Steps at My Back Door?

“Do I Need ADA Compliance at All Doors?”

Is your downtown built on a hillside? Many communities are developed up the side of a hill or on a hill that causes you back door to not be ADA compliant. The specific code states that more than 30 occupants and/or a travel distance of more than 75’ dictates a second door. If your building is 20’ wide by 75’ or less deep and less than a 30 occupant capacity, you most likely only need one exit. If your front door meets ADA compliance, then it is reasonable that your back door is what I call a convenience exit and can rationally be explained as not needing to conform. After all, taking it out doesn’t make sense and having the second door adds an additional layer of safety, even though it has steps.

If, on the other hand, you have a wide or deep building with a travel distance greater than 75’ as a typical downtown building would be, it needs to have two exits, both ADA compliant; however, the building official has the authority to wave the ADA compliance if it creates a hardship. Being expensive does not define a hardship, so don’t approach the rationale in this manner. A better rationale would be the amount of ramp it would take to solve the ADA problem. A ramp takes up a lot of space, depending on your height difference. A ramp inside a building is often a hardship. If your building doesn’t have enough room inside your property line, an exterior ramp is simply not practical.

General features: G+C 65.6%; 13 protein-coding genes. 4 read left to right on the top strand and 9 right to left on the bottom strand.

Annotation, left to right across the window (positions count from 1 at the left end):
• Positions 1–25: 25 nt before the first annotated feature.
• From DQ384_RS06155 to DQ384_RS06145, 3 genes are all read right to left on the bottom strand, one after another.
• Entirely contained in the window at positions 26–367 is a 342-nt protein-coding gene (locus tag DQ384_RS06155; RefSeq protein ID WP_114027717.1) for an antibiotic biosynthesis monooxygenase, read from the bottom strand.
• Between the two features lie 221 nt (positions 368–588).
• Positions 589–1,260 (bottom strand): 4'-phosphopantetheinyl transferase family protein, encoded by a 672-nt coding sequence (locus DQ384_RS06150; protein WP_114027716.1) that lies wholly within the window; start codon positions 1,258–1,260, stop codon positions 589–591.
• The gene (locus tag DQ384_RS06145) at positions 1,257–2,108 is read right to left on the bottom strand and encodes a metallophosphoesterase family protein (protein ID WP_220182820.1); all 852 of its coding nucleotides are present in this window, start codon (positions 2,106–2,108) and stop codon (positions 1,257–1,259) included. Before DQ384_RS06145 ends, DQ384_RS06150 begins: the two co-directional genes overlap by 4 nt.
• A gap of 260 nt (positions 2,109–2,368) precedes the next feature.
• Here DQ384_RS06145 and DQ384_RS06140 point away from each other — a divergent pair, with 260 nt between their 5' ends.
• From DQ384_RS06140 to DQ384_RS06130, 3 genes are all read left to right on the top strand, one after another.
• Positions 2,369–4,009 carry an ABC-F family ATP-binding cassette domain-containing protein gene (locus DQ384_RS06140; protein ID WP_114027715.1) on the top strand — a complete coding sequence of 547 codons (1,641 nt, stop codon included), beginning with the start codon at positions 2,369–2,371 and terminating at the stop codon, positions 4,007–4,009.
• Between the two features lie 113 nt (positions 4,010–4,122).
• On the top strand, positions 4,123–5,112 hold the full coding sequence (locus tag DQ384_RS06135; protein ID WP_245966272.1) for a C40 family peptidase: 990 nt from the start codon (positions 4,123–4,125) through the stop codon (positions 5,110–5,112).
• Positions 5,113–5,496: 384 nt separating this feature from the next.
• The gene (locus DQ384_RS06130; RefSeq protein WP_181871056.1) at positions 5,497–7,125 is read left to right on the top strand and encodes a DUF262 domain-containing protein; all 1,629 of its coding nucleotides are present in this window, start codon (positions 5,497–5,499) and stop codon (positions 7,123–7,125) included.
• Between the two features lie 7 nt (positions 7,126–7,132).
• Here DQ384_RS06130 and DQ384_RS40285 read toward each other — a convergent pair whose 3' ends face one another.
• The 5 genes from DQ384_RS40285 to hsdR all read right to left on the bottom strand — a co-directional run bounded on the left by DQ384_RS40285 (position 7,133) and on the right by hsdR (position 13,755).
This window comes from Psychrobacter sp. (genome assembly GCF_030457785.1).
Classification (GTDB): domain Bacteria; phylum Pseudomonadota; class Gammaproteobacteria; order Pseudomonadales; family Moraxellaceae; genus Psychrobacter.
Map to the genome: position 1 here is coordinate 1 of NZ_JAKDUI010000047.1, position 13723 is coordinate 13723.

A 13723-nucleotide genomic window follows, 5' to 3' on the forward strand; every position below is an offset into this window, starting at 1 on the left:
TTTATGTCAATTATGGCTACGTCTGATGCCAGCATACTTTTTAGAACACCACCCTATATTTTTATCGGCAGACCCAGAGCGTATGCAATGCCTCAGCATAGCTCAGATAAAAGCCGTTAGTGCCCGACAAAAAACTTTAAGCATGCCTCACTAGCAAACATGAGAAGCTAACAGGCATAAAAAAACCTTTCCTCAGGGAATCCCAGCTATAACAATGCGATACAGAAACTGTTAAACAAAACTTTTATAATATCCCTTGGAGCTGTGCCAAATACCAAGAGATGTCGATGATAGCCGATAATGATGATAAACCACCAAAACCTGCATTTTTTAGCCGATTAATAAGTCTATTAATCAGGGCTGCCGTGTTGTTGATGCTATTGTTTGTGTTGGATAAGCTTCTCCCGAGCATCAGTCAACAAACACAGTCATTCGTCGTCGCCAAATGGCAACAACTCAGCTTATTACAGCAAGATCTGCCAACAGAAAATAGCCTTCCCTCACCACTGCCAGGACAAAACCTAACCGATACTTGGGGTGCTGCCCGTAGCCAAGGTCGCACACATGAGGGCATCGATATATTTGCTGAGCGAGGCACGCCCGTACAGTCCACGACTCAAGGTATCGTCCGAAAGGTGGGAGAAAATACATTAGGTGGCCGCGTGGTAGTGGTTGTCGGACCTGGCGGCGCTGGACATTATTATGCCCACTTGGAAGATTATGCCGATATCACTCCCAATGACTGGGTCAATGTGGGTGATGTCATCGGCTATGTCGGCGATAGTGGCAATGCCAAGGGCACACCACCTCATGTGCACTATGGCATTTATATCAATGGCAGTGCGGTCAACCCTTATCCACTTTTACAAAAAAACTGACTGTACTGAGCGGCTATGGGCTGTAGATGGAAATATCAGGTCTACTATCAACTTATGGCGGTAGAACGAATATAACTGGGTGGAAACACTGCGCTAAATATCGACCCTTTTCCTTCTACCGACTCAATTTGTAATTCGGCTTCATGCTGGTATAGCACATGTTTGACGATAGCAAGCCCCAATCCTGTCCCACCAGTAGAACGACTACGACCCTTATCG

If your building has steps, how many other buildings in your area have the same situation? Set precedence does have some power in negotiating code compliance, so do a little research!

I have seen many existing noncompliant ramps to a back door. Don’t let the official convince you that a ramp already existed so you need to put one back. Per code, once you tear out the old in entirety, new must meet all codes. Make sure you know your ramp requirements if you are going to argue this point.

A staircase can often be a reasonable solution, and your building official will be able to see the hardship if it exists. Overall, I have not seen this issue be of great concern to the building official as long as your front door meets the ADA requirements.